Corruption and inequality of wealth amongst
the very rich
Philip Hans Franses
Bert de Groot
Published online: 21 April 2015
Ó The Author(s) 2015. This article is published with open access at Springerlink.com
Abstract Corruption may lead to tax evasion and unbalanced favors and this may lead to
extraordinary wealth amongst a few. We study for 13 countries 6 years of Forbes rankings
data and we examine whether corruption leads to more inequality amongst the wealthiest.
When we correct in our panel model for current and one-year lagged competitiveness and
GDP growth rates, we ﬁnd no such effect. In fact, we ﬁnd that more competitiveness
decreases inequality amongst the wealthiest.
Keywords Corruption Á Inequality Á Wealth
JEL Classiﬁcation D73 Á D31
1 Introduction and motivation
Corruption is an important topic to study as it has been shown to affect economic growth
and inequality amongst individuals, see Shleifer and Vishny (1993) and Mauro (1995,
2004) and Husted (1999) for classic general studies and Ravallion and Chen (1997), Mo
(2001), Jain (2001), Wilhelm (2002), Gyimah-Brempong (2002) and Gupta et al. (2002)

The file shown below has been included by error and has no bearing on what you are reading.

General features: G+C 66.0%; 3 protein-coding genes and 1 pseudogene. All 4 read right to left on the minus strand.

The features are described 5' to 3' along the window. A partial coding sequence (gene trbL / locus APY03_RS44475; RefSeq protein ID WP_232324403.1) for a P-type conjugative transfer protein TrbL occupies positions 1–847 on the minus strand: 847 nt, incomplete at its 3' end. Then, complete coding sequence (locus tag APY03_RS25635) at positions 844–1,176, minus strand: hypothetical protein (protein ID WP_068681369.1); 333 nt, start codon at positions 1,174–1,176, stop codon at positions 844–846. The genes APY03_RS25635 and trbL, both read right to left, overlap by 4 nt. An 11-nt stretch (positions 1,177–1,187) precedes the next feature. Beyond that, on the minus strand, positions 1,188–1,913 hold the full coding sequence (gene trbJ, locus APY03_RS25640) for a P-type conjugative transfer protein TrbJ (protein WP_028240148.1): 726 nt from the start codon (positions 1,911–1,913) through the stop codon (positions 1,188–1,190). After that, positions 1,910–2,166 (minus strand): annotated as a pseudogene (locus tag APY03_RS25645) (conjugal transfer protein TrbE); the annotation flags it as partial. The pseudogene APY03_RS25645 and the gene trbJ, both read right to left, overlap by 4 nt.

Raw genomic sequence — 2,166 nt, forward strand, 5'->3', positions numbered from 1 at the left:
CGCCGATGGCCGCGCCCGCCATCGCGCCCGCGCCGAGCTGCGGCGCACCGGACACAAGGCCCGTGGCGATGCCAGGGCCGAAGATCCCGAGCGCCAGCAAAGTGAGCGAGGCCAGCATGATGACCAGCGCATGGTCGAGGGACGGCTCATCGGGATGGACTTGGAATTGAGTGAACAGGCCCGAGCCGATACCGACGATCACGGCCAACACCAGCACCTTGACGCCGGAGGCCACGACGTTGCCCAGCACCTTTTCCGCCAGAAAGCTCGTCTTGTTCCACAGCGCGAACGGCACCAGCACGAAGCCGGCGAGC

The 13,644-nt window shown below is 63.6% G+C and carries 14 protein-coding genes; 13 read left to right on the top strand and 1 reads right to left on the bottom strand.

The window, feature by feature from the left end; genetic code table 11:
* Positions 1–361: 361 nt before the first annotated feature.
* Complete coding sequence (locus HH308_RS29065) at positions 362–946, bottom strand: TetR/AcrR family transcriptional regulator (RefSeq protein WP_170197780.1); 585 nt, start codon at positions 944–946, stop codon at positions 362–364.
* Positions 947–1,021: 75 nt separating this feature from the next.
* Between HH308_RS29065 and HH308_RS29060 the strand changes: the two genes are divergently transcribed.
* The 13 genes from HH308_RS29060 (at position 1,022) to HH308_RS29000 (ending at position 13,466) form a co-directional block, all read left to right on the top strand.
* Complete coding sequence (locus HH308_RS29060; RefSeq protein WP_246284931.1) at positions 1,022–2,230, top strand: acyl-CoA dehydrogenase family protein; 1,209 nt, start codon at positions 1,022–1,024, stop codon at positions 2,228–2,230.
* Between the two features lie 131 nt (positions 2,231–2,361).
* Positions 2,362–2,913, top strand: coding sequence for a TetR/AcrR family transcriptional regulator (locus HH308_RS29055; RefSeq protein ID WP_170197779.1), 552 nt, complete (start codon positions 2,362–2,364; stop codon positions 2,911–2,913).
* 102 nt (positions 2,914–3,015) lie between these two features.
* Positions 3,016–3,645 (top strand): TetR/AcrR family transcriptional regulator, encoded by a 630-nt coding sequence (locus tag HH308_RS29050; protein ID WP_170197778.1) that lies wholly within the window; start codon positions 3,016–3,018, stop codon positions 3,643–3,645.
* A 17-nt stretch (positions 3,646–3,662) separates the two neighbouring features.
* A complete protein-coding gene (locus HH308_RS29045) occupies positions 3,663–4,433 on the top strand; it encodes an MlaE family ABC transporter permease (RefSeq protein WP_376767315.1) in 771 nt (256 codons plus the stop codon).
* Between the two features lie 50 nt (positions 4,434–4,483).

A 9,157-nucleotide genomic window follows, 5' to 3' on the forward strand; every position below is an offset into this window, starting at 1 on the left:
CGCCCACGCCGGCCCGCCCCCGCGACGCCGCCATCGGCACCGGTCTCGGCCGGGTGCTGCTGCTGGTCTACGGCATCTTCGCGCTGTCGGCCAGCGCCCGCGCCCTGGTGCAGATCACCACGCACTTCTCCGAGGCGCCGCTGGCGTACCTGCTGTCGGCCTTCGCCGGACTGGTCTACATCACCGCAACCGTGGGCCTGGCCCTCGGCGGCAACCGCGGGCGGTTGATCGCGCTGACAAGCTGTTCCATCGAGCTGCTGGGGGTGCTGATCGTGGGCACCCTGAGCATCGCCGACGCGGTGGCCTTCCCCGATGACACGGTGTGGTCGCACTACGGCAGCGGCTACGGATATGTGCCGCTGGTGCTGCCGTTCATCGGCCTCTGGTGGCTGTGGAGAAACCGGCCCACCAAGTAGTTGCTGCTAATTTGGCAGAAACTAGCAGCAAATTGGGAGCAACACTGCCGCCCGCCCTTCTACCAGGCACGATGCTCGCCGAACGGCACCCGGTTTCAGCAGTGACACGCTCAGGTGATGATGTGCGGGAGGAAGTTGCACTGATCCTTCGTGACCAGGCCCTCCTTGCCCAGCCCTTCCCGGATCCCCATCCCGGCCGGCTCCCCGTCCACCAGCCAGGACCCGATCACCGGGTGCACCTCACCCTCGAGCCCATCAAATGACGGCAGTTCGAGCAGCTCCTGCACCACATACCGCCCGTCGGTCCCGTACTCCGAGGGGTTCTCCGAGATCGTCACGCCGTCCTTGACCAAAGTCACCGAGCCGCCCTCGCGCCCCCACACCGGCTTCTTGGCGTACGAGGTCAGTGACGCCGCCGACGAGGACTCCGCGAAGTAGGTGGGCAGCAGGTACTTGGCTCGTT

for more speciﬁc accounts. A general ﬁnding is that higher levels of corruption lead to
more inequality and more poverty, meaning lower incomes at the lower end. In the present
paper we aim to add to the knowledge base by looking only at the wealth levels at the top
end and we examine if inequality amongst the wealthiest is associated with corruption.
Income differences at the top end can be rather large, and they are worthwhile to study.
Some companies give enormous bonuses to their board members, while others follow more
restrictive guidelines. Some managers allot large amounts of stocks and options to
themselves. One could argue that a business community in a country should strive for some
& Philip Hans Franses
Erasmus School of Economics, Econometric Institute, Burgemeester Oudlaan 50,
3062 PA Rotterdam, The Netherlands
Qual Quant (2016) 50:1245–1252